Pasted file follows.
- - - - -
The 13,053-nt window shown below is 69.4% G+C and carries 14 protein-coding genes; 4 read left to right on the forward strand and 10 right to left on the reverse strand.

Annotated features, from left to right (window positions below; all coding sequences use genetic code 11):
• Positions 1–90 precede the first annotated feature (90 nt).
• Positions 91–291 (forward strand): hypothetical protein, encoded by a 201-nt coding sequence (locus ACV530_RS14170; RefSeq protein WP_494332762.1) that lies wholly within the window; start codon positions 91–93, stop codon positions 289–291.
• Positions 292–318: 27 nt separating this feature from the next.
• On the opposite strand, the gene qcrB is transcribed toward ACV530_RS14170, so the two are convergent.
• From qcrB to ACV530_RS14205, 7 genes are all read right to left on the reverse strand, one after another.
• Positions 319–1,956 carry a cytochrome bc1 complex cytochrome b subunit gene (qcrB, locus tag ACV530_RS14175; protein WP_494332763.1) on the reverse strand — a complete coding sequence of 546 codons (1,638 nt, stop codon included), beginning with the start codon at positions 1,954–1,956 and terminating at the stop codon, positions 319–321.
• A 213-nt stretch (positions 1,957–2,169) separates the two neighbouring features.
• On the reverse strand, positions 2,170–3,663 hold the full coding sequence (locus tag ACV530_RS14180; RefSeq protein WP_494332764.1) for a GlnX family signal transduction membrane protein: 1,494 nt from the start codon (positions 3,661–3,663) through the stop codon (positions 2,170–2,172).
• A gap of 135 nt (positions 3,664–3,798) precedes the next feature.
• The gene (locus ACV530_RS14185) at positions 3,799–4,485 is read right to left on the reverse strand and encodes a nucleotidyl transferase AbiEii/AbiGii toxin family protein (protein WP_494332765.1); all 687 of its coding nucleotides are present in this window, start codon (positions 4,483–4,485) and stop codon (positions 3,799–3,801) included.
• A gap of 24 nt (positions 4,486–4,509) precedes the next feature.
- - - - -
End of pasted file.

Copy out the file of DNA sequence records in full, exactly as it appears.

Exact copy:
The 13,053-nt window shown below is 69.4% G+C and carries 14 protein-coding genes; 4 read left to right on the forward strand and 10 right to left on the reverse strand.

Annotated features, from left to right (window positions below; all coding sequences use genetic code 11):
• Positions 1–90 precede the first annotated feature (90 nt).
• Positions 91–291 (forward strand): hypothetical protein, encoded by a 201-nt coding sequence (locus ACV530_RS14170; RefSeq protein WP_494332762.1) that lies wholly within the window; start codon positions 91–93, stop codon positions 289–291.
• Positions 292–318: 27 nt separating this feature from the next.
• On the opposite strand, the gene qcrB is transcribed toward ACV530_RS14170, so the two are convergent.
• From qcrB to ACV530_RS14205, 7 genes are all read right to left on the reverse strand, one after another.
• Positions 319–1,956 carry a cytochrome bc1 complex cytochrome b subunit gene (qcrB, locus tag ACV530_RS14175; protein WP_494332763.1) on the reverse strand — a complete coding sequence of 546 codons (1,638 nt, stop codon included), beginning with the start codon at positions 1,954–1,956 and terminating at the stop codon, positions 319–321.
• A 213-nt stretch (positions 1,957–2,169) separates the two neighbouring features.
• On the reverse strand, positions 2,170–3,663 hold the full coding sequence (locus tag ACV530_RS14180; RefSeq protein WP_494332764.1) for a GlnX family signal transduction membrane protein: 1,494 nt from the start codon (positions 3,661–3,663) through the stop codon (positions 2,170–2,172).
• A gap of 135 nt (positions 3,664–3,798) precedes the next feature.
• The gene (locus ACV530_RS14185) at positions 3,799–4,485 is read right to left on the reverse strand and encodes a nucleotidyl transferase AbiEii/AbiGii toxin family protein (protein WP_494332765.1); all 687 of its coding nucleotides are present in this window, start codon (positions 4,483–4,485) and stop codon (positions 3,799–3,801) included.
• A gap of 24 nt (positions 4,486–4,509) precedes the next feature.